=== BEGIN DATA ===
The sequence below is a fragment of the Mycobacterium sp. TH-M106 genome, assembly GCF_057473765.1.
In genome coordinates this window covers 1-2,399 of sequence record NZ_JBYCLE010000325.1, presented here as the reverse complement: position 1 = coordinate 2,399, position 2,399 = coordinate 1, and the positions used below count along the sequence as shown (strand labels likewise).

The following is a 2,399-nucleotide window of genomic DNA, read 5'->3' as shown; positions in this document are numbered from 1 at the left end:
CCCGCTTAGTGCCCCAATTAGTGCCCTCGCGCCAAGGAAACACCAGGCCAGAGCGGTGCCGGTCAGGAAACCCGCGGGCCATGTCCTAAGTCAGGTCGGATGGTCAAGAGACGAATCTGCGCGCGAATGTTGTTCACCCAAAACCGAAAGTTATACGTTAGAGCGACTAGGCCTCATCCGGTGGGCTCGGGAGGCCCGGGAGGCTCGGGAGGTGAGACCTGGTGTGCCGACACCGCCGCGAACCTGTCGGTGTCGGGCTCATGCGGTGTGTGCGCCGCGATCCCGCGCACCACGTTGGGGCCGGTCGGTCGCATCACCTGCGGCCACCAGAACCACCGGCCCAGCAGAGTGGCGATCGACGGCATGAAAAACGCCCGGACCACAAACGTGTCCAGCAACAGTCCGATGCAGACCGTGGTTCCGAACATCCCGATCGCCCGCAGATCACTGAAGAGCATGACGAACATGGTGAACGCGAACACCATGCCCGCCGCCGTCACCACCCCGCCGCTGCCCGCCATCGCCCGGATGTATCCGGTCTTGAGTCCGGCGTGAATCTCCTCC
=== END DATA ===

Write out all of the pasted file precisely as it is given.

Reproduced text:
The sequence below is a fragment of the Mycobacterium sp. TH-M106 genome, assembly GCF_057473765.1.
In genome coordinates this window covers 1-2,399 of sequence record NZ_JBYCLE010000325.1, presented here as the reverse complement: position 1 = coordinate 2,399, position 2,399 = coordinate 1, and the positions used below count along the sequence as shown (strand labels likewise).

The following is a 2,399-nucleotide window of genomic DNA, read 5'->3' as shown; positions in this document are numbered from 1 at the left end:
CCCGCTTAGTGCCCCAATTAGTGCCCTCGCGCCAAGGAAACACCAGGCCAGAGCGGTGCCGGTCAGGAAACCCGCGGGCCATGTCCTAAGTCAGGTCGGATGGTCAAGAGACGAATCTGCGCGCGAATGTTGTTCACCCAAAACCGAAAGTTATACGTTAGAGCGACTAGGCCTCATCCGGTGGGCTCGGGAGGCCCGGGAGGCTCGGGAGGTGAGACCTGGTGTGCCGACACCGCCGCGAACCTGTCGGTGTCGGGCTCATGCGGTGTGTGCGCCGCGATCCCGCGCACCACGTTGGGGCCGGTCGGTCGCATCACCTGCGGCCACCAGAACCACCGGCCCAGCAGAGTGGCGATCGACGGCATGAAAAACGCCCGGACCACAAACGTGTCCAGCAACAGTCCGATGCAGACCGTGGTTCCGAACATCCCGATCGCCCGCAGATCACTGAAGAGCATGACGAACATGGTGAACGCGAACACCATGCCCGCCGCCGTCACCACCCCGCCGCTGCCCGCCATCGCCCGGATGTATCCGGTCTTGAGTCCGGCGTGAATCTCCTCC